On Saturday, horror fans of the Blade faction will revel in the double bill showing of Blade I and its sequel. A vampire marathon would not be complete without the ultimate female vampire assailant, Buffy the Vampire Slayer. A distinguished personification of 90s popular culture, the heroine bolsters female empowerment, bringing feminism into the supernatural realm on October 25th.
The final screening of the series aptly culminates with Bram Stoker’s Dracula, the sublime catalyst for an entire subgenre of horror. While this 1992 interpretation strives to remain true to the respected doctrine that Stoker set out in the century previous, Francis Ford Coppola’s influence is evidenced throughout. He pumps life into a story that has suffered decades of mediocre adaptations. The Bram Stoker Festival itself echoes this, defining his vision as “truly fascinating” and praising Coppola’s mastery, citing it as “seductive, monstrous and hugely cinematic.”
The Bram Stoker Festival, in which “Dublin City will celebrate four days of living stories and four nights of deadly adventures”, exudes the optimal balance of guaranteed boundless entertainment, while creating an environment to nurture appreciation for Dracula’s historical literary significance. The Bram Stoker Festival celebrates the origins of the vampire genre in our vibrant city, and how Dublin moulded Stoker’s character as a young boy. Just like Stoker’s characters, his story remains immortal. His scripture continues to inspire, and his words are more alive than ever before.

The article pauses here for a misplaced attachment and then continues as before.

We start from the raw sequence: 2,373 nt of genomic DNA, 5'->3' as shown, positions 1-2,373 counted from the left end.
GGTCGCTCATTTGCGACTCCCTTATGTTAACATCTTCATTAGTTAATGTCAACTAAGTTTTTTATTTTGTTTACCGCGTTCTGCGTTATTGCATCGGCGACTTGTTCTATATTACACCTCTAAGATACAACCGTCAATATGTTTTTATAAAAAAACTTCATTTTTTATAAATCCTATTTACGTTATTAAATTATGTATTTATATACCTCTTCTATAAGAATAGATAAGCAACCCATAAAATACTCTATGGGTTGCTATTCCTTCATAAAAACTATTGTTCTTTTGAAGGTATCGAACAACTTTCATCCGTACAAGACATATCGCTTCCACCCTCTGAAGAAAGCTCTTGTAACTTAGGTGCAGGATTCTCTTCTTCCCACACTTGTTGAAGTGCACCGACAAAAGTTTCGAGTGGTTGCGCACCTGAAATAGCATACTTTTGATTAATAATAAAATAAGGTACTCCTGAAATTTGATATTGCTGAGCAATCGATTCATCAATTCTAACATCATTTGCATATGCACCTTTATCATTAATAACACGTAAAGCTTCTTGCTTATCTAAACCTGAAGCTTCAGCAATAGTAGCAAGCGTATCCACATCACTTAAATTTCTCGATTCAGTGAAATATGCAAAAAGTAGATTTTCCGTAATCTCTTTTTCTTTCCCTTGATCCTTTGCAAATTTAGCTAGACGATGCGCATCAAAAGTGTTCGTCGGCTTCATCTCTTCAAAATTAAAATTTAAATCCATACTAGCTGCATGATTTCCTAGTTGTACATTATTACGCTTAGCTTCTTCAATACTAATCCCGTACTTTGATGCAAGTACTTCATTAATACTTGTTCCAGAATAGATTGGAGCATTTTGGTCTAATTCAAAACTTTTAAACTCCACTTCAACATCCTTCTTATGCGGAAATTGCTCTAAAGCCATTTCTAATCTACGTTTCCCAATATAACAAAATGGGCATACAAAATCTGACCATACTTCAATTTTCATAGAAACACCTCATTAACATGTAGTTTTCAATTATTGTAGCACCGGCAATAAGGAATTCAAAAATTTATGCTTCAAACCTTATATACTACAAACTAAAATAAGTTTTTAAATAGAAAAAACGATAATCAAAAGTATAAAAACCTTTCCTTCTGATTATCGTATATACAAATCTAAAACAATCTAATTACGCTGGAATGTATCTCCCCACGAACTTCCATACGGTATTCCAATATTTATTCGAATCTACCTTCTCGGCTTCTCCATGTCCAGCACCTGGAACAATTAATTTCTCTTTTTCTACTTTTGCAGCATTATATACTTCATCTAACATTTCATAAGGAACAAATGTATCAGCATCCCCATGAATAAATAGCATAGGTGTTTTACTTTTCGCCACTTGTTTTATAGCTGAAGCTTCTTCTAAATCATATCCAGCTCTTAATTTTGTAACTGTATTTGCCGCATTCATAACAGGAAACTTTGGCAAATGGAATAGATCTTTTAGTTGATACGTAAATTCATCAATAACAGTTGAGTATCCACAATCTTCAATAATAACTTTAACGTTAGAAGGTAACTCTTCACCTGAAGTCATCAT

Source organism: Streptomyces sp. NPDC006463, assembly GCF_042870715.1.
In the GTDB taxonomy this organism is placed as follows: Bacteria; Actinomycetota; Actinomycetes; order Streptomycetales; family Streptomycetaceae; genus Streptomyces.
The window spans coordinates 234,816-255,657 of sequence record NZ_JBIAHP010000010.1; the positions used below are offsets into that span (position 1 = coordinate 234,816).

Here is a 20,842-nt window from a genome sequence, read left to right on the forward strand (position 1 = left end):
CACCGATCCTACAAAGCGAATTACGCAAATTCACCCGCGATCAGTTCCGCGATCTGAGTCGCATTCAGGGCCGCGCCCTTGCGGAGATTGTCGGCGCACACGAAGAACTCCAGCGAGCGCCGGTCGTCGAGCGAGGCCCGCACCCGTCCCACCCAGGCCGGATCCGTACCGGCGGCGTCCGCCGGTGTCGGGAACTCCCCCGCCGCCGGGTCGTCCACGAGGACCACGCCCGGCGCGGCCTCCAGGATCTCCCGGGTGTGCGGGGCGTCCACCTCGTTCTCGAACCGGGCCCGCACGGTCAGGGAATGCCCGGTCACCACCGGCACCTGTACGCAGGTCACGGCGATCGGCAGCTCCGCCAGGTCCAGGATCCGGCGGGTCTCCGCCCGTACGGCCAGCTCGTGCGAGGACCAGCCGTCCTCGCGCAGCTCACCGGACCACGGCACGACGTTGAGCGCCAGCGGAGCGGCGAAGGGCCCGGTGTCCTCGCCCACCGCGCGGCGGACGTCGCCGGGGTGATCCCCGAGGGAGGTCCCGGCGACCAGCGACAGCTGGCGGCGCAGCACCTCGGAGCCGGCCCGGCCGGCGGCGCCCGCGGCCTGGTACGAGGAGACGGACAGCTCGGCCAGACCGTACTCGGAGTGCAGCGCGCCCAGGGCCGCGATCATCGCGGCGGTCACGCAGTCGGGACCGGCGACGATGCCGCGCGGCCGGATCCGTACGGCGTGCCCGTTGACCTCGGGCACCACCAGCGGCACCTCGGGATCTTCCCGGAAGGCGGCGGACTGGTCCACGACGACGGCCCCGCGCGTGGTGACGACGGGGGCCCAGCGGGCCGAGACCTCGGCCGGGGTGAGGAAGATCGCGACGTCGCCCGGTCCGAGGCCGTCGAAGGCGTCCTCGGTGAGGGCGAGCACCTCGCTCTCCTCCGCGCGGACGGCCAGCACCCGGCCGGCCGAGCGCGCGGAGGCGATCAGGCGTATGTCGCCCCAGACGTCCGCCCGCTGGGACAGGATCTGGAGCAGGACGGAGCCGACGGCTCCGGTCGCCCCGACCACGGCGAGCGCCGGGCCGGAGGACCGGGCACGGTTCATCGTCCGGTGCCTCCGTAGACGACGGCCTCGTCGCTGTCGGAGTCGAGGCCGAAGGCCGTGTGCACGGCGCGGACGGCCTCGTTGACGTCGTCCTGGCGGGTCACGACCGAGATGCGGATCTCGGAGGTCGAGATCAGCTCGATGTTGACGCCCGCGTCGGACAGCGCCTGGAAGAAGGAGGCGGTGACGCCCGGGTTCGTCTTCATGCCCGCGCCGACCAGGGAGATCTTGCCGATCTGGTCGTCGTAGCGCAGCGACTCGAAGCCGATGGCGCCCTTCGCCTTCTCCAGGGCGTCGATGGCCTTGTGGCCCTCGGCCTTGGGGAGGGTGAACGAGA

While the IFI’s Horrorthon wraps up on Monday, October 6th with a tribute to the late Christopher Lee and screening of Dracula A.D 1972, the Light House will keep the spooky vibes going for another weekend of petrifying fun. Following on from the vampire series, the Light House aptly begins its Halloween celebrations with a screening of the Holy Grail of horror, Silence of the Lambs. The Oscar-winning film is scheduled to screen at 8pm on Tuesday, October 27th. Anthony Hopkins’ thrilling performance as the notorious carnivorous predator, Hannibal Lector, continues to resonate with audiences, leaving little question of its position as one of the most terrifying cinematic masterpieces.
Wednesday October 28th showcases The Blair Witch Project, a film that sought to merge the supernatural with reality in its documentary-style presentation by utilizing an innovative approach called “footage horror.” Those with a particular affinity for demonic forces and mythical murderers will rejoice when Wes Craven’s New Nightmare and Candyman headline the bills on Thursday, October 29th and Friday, October 30th, respectively.
Halloween itself begins early at the Light House Cinema with a screening of Disney’s polished horror flick, Hocus Pocus, at 3pm on Saturday, October 31st. At 9:30pm, the evening festivities begin with Scream I and II, aptly followed by a Halloween blowout party.
A visit to the Light House Cinema’s plethora of cinematic triumphs is essential in the lead up to Halloween. The wide repertoire of films within the horror genre caters to all audiences across the spectrum, from passive observers of scary movies to die hard fanatics. These films, although varied in intensity and reverence, each possess a commonality in their commitment to preying on your most guarded fears. They seek to transport the viewer, whether to a crowded movie theater, a dingy living room, or the very first time you were truly frightened. The screenings speak volumes of the thrilling world of horror, echoing Brando’s words in Apocalypse Now, “Horror has a face… and you must make a friend of horror. Horror and moral terror are your friends. If they are not, then they are enemies to be feared.” Bite the bullet, and frighten yourself this Halloween.